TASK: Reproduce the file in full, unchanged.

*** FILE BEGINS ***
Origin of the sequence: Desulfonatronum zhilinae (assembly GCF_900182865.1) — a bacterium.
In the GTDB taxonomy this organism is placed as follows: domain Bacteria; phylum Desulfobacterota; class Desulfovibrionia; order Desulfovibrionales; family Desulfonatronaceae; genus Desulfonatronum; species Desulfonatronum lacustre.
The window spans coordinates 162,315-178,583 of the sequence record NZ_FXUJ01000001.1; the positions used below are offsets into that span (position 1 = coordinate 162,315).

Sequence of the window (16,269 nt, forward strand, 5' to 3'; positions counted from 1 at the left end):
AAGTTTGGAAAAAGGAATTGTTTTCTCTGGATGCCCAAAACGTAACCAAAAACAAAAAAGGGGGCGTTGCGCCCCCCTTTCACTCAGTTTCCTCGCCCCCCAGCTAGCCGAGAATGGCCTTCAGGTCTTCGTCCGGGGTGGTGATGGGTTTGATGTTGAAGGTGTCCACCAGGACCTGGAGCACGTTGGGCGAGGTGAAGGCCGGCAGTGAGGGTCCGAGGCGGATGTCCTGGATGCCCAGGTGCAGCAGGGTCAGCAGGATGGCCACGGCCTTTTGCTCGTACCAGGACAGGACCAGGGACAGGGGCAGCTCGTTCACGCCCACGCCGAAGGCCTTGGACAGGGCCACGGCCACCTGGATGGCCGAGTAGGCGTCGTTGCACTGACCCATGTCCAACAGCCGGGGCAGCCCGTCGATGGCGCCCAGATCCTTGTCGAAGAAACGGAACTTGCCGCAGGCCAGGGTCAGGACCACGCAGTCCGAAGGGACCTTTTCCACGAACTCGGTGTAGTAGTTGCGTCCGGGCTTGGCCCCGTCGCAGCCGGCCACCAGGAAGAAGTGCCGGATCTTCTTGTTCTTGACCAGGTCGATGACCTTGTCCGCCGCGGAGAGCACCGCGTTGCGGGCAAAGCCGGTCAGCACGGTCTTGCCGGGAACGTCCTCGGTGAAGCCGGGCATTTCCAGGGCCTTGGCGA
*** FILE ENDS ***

Origin of the sequence: Desulfonatronum zhilinae (assembly GCF_900182865.1) — a bacterium.
In the GTDB taxonomy this organism is placed as follows: domain Bacteria; phylum Desulfobacterota; class Desulfovibrionia; order Desulfovibrionales; family Desulfonatronaceae; genus Desulfonatronum; species Desulfonatronum lacustre.
The window spans coordinates 162,315-178,583 of the sequence record NZ_FXUJ01000001.1; the positions used below are offsets into that span (position 1 = coordinate 162,315).

Sequence of the window (16,269 nt, forward strand, 5' to 3'; positions counted from 1 at the left end):
AAGTTTGGAAAAAGGAATTGTTTTCTCTGGATGCCCAAAACGTAACCAAAAACAAAAAAGGGGGCGTTGCGCCCCCCTTTCACTCAGTTTCCTCGCCCCCCAGCTAGCCGAGAATGGCCTTCAGGTCTTCGTCCGGGGTGGTGATGGGTTTGATGTTGAAGGTGTCCACCAGGACCTGGAGCACGTTGGGCGAGGTGAAGGCCGGCAGTGAGGGTCCGAGGCGGATGTCCTGGATGCCCAGGTGCAGCAGGGTCAGCAGGATGGCCACGGCCTTTTGCTCGTACCAGGACAGGACCAGGGACAGGGGCAGCTCGTTCACGCCCACGCCGAAGGCCTTGGACAGGGCCACGGCCACCTGGATGGCCGAGTAGGCGTCGTTGCACTGACCCATGTCCAACAGCCGGGGCAGCCCGTCGATGGCGCCCAGATCCTTGTCGAAGAAACGGAACTTGCCGCAGGCCAGGGTCAGGACCACGCAGTCCGAAGGGACCTTTTCCACGAACTCGGTGTAGTAGTTGCGTCCGGGCTTGGCCCCGTCGCAGCCGGCCACCAGGAAGAAGTGCCGGATCTTCTTGTTCTTGACCAGGTCGATGACCTTGTCCGCCGCGGAGAGCACCGCGTTGCGGGCAAAGCCGGTCAGCACGGTCTTGCCGGGAACGTCCTCGGTGAAGCCGGGCATTTCCAGGGCCTTGGCGA